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From the SIERRA Experts

Can you take a freshwater boat into saltwater?

A man in bright orange rain gear fishing off the side of his aluminum boat in saltwater with a long blue and white fishing rod

Many boaters throughout the U.S. use their boats in freshwater but live within driving distance of salt water. Whether or not it’s safe to take your lake or river boat to the salt is a frequently asked question. The simple answer is yes – lake boats can operate in saltwater. But, understanding the differences between fresh and saltwater boating and the impact saltwater can have on your equipment can help you decide if you're prepared for the salt.

Is your freshwater boat seaworthy?

It’s important to be realistic about the seaworthiness of your boat. First, ask yourself – what’s the intended use for my boat? We don’t advise taking a bass boat 30 miles offshore in pursuit of tuna, marlin, or other pelagic fish. However, a bass boat could be at home on a sheltered bay chasing striped bass, redfish, snook, or sea trout. 

A spacious pontoon boat or deck boat could be a fine fishing platform on a lake, sheltered bay, or harbor waters but will likely take waves over the bow in any steep chop. A fiberglass or aluminum walleye rig with high freeboard could serve double duty on open ocean waters, but only in calm ocean conditions.  

Always check the weather and tides

You should always be aware of weather forecasts before boating, but saltwater boaters should take extra precautions when reviewing weather, swell, and tide reports. Wind and wave conditions can kick up suddenly. Tide swings can leave boaters stranded or present powerful currents. Of course, wind and waves are also factors in freshwater, but we’re back to a core question – is your boat seaworthy? 

Are you geared up for saltwater fishing?

If your purpose in hitting ocean waters is fishing, think about your setup and how it might translate to saltwater fishing. For example, does your boat have adequate gear storage and rod holders for what you plan to do? Does it have a large enough livewell to carry live bait? What about storage for ice and any fish you plan to bring home? A good cooler and a supplemental live bait tank might be a worthy investment if you’re going to regularly fish saltwater.



Fuel Tanks


Fuel capacity 

Fuel tanks on freshwater boats are generally smaller than a typical bay boat or deep-vee saltwater center console. This makes sense, as fuel range isn’t as critical as it is aboard saltwater boats or fishing machines, where you might run 20 miles or more before you even start fishing. You need to figure out your boat’s realistic fuel range. Remember that your fuel economy will fluctuate when bucking wind and waves.

Freshwater boating equipment versus saltwater

A boat designed for ocean use will likely have a lot of things that won’t be found on a typical lake boat. Things like multiple house and starting batteries to run pumps and electronics, multiple bilge pumps, and large scuppers to quickly drain any water that makes it onto the deck. Even basic ocean boats can have marine electronics for safety and fishing, such as radar, an MFD with chart plotter and fish finder, a VHF radio, and safety gear such as EPIRBs, visual distress signals, and emergency locator beacons.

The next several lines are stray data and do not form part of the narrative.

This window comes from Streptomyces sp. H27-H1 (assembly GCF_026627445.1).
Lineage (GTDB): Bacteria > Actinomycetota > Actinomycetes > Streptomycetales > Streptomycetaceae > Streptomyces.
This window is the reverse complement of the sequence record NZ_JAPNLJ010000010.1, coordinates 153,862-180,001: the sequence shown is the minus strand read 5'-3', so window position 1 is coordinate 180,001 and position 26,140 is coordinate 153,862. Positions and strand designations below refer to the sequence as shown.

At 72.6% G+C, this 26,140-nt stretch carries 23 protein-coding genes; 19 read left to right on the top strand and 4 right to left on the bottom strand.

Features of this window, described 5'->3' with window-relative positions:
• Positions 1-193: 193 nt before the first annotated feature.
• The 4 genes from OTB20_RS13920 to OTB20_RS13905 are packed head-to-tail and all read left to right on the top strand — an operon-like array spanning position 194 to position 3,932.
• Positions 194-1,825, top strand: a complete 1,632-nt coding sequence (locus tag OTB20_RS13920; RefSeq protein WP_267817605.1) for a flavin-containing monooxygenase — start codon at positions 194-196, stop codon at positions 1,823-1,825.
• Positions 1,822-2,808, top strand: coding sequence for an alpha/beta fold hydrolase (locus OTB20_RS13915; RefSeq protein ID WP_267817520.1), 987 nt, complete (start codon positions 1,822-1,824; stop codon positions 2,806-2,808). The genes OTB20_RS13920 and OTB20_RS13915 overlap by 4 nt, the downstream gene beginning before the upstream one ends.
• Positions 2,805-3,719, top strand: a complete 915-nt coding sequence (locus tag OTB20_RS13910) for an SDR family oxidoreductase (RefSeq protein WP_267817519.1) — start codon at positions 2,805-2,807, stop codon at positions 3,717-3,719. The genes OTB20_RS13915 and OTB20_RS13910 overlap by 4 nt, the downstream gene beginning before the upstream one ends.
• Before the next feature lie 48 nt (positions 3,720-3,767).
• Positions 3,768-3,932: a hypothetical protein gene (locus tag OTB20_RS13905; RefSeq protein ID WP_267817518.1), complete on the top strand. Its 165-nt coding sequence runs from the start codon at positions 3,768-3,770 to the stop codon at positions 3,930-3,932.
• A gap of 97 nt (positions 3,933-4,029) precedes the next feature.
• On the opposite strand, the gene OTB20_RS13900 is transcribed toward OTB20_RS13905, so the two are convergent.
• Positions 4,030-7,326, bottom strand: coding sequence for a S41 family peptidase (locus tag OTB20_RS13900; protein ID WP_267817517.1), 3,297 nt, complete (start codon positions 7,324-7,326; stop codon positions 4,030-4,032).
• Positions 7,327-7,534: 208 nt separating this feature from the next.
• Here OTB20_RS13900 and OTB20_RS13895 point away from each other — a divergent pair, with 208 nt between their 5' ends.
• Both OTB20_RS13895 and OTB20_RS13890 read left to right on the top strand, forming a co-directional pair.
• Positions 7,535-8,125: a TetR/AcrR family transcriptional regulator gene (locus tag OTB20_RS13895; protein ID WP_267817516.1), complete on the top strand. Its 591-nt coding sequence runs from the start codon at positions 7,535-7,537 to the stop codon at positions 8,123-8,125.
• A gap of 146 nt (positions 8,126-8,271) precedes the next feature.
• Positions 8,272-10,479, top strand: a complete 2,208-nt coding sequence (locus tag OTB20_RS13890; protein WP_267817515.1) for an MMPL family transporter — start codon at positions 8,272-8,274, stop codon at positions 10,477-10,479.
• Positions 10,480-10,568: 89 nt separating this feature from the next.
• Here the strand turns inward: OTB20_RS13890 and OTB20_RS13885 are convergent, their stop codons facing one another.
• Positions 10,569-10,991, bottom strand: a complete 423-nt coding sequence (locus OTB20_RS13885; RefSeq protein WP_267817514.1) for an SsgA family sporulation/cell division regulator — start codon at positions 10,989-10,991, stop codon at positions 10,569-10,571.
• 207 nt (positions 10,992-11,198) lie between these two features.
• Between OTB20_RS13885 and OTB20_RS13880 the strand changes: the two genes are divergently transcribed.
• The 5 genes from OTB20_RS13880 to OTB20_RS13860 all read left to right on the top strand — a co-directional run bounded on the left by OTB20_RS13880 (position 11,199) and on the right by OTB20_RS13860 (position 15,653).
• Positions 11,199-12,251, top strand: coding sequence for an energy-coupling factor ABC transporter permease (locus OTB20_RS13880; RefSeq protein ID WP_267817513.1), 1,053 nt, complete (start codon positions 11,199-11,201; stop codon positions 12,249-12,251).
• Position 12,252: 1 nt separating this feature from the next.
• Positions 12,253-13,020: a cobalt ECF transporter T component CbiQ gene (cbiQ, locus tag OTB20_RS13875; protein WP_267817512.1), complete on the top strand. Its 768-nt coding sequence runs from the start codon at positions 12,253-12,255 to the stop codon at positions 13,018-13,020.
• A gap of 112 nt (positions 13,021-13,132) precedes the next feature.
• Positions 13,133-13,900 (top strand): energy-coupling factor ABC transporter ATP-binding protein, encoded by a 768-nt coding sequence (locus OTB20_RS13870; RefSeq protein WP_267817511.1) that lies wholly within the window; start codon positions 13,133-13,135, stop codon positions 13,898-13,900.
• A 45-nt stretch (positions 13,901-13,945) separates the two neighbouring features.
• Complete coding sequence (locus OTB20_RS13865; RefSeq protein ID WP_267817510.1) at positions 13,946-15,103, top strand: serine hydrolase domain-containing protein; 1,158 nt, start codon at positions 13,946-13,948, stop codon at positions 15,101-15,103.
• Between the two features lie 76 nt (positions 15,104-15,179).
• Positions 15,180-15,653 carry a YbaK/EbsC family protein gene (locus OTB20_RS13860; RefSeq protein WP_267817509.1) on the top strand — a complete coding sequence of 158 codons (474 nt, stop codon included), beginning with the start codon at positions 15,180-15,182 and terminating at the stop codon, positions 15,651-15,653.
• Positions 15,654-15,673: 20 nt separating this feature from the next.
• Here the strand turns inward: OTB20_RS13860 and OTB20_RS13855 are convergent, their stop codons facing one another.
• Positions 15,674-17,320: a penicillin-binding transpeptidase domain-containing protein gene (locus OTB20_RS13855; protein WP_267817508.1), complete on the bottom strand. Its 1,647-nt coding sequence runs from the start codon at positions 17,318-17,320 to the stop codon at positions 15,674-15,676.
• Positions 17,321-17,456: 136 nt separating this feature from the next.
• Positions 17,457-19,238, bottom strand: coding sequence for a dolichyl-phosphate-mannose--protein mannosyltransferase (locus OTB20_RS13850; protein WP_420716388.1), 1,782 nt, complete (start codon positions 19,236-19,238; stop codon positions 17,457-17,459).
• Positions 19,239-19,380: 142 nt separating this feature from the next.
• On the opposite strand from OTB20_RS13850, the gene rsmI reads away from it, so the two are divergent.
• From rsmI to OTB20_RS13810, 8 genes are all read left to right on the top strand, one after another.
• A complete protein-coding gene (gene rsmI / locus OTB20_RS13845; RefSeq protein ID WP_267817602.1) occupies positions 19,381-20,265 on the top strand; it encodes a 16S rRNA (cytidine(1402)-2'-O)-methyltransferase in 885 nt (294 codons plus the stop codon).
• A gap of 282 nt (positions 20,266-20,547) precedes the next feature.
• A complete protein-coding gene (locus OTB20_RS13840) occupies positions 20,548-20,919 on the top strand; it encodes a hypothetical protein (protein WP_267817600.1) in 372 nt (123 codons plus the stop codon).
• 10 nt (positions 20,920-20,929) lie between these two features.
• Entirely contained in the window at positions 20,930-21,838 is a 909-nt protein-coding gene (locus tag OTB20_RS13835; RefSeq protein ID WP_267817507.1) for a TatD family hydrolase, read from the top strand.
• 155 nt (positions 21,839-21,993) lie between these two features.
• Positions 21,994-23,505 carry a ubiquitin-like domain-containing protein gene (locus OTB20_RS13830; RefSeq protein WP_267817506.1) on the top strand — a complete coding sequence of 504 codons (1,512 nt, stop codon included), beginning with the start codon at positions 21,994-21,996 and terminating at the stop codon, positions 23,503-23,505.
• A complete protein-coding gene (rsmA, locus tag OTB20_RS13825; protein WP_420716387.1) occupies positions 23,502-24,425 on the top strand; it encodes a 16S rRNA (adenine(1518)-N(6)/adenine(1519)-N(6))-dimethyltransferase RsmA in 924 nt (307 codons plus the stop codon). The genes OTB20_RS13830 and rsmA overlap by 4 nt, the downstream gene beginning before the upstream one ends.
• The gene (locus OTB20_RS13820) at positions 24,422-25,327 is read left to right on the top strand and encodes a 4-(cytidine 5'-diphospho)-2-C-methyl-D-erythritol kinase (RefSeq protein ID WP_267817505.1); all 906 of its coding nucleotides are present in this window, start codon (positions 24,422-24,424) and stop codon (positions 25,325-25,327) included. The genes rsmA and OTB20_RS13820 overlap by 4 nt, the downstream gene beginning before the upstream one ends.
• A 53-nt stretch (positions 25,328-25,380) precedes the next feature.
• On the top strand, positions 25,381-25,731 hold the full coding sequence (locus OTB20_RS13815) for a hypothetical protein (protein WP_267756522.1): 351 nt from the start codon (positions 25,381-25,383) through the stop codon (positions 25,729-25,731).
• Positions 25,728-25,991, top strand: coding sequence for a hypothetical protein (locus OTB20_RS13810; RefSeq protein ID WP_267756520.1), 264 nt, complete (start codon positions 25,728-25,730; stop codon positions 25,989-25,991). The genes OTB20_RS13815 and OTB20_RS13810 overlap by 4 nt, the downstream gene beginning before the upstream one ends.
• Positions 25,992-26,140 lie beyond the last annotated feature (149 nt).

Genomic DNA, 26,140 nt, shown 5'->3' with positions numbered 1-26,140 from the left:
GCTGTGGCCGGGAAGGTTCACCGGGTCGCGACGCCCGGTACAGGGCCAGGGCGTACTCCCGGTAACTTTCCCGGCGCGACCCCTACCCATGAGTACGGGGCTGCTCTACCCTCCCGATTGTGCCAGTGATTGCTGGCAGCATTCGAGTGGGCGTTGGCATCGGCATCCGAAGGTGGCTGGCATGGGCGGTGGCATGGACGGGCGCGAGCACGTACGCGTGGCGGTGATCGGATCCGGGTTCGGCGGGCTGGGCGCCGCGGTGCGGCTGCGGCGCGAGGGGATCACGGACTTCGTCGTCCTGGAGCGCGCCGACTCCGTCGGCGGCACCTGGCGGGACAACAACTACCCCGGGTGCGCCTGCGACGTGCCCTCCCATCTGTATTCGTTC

If you’re interested in venturing into saltwater, consider adding some basic electronics that may not already be on your boat. A handheld GPS and VHF radio can help bring you home safely in an emergency. 

Clean and care for Your Boat After Each Trip

Those who use their boats exclusively in saltwater are familiar with the long list of preventative boat maintenance steps required to keep them in top condition. And, these boats are designed and built for use in salt water, with greater use of easy-to-clean non-skid decks, waterproof materials, stainless steel components, hardware, and the like. 

It’s even more important for freshwater boat owners to protect against saltwater corrosion. Flush your boat’s engine with fresh water for several minutes. Do this as soon as possible after every trip, without exception.

While newer outboard motors have a dedicated hose attachment, it may be necessary for owners of older outboards or sterndrives to attach freshwater flushing earmuffs and run the engine for a few minutes. 

Clean your boat bow to stern with freshwater and boat washing soap. Use a soft cloth or sponge to hit every exposed surface inside and out. If you have a boat with a carpeted deck, this needs to be washed as well. Blood, fish scales, slime, and saltwater grit can cause rot if left alone. Make sure to pull the drain plug to purge any saltwater that may have made it into the boat.

Don’t Neglect Your Trailer

Your trailer demands just as much attention as your boat, maybe even more. Most ocean boats use trailers designed for harsh saltwater environments, with all aluminum or galvanized steel construction, stainless steel disc brakes, heavy-duty bunk carpeting, and more. Even with all this in their favor, savvy saltwater boaters still put effort into cleaning and protecting their trailers.

Many freshwater boats live on painted steel trailers that haven’t been built for life in the salt. Your trailer isn’t going to rust away under your boat if you dip it into salt water occasionally, but it should be washed thoroughly with soap and fresh water after every trip. Pay special attention to cleaning and rinsing moving parts like bow rollers, winch cables, and wheels. Keep your wheel bearings well-greased, and if your boat does have trailer brakes, make sure to thoroughly rinse them.

Yes, you can...

The answer to whether you can use your lake boat in the saltwater is yes — provided you use common sense safety and take extra measures to protect your boat and trailer against the ocean’s harsh and corrosive environment.

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